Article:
The Living Oceans Foundation conducted coral reef research in the Cook Islands as part of our Global Reef Expedition. From April 23 to May 6, 2013, our scientists worked alongside researchers from the Ministry of Marine Resources, members of the Cook Islands Marine Park Steering Committee, and the Te Ipukarea Society. Together they mapped and assessed the health and resilience of coral reefs surrounding the islands of Rarotonga, Aitutaki, and Palmerston Atoll.
In the Cook Islands, scientists on the Global Reef Expedition collected vital data contributing to our global assessment of coral reef health and resilience. They completed over 400 surveys of coral and reef fish communities, recording the proportions of live and dead coral, as well as fish and coral diversity at 30 sites around the islands. They also documented major disturbances and patterns of recovery, including significant damage from an infestation of Crown-of-Thorns starfish (COTS).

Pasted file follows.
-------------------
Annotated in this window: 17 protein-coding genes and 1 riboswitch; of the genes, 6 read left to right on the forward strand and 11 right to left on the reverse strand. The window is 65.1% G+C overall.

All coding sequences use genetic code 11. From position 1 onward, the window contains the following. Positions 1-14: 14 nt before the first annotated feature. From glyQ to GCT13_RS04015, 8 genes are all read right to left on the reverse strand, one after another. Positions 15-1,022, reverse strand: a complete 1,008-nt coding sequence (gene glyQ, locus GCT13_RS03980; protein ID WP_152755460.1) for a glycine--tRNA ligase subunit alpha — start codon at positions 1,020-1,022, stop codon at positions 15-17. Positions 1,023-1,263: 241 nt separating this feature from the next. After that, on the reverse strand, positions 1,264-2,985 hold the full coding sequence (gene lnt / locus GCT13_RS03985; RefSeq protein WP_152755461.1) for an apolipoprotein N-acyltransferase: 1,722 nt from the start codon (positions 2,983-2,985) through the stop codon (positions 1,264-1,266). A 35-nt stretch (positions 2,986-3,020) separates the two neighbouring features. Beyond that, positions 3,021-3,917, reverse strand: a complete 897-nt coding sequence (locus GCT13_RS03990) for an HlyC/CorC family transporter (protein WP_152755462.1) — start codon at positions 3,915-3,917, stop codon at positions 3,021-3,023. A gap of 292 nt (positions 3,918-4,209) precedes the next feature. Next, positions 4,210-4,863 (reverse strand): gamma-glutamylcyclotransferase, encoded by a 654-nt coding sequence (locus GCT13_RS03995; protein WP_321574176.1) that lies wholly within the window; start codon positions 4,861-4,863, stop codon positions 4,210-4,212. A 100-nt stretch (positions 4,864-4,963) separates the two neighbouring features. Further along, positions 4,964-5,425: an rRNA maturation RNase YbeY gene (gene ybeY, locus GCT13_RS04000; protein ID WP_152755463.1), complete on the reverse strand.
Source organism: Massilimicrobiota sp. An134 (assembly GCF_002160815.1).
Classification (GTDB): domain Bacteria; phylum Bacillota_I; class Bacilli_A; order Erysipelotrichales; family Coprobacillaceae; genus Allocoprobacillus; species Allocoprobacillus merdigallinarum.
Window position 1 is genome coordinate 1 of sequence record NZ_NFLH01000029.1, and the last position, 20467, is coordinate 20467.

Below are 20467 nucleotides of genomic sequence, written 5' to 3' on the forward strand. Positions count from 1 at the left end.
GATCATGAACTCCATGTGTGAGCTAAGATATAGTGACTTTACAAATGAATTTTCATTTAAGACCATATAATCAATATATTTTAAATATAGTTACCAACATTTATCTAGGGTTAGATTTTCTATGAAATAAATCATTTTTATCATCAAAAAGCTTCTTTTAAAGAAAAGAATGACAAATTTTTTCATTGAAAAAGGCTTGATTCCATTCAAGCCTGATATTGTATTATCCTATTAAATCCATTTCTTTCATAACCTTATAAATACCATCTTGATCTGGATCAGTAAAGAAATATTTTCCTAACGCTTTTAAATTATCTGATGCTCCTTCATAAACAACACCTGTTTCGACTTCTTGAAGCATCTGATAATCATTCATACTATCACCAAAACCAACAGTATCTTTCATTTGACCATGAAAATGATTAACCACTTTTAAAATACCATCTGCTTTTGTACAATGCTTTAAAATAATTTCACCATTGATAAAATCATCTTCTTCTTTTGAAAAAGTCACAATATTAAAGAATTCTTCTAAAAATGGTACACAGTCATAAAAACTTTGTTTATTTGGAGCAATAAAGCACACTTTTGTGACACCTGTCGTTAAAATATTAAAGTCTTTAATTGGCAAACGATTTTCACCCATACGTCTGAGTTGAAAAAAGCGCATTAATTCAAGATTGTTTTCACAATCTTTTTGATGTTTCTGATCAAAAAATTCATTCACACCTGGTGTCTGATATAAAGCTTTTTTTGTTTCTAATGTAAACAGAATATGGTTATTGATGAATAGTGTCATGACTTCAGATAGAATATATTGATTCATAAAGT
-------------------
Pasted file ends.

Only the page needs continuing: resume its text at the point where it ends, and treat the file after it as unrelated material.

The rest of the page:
The Foundation also created over 400 square kilometers of detailed marine habitat and bathymetric maps of the waters surrounding Rarotonga, Aitutaki, and Palmerston, which are available to view and explore on our World Reef Map.
Our findings from the Global Reef Expedition mission to the Cook Islands have been shared with government agencies, and relevant stakeholders, and conservation organizations working in the region to help them continue to protect and preserve their coral reefs. The maps and data from the Expedition will be used to inform ongoing marine spatial planning efforts in Marae Moana—the largest marine protected area in the world—so that these reefs can continue to flourish for generations to come.
Global Reef Expedition: Cook Islands Final Report
The Global Reef Expedition: Cook Islands Final Report presents the Foundation’s findings from the Global Reef Expedition mission to the Cook Islands along with recommendations that can help preserve the reefs into the future.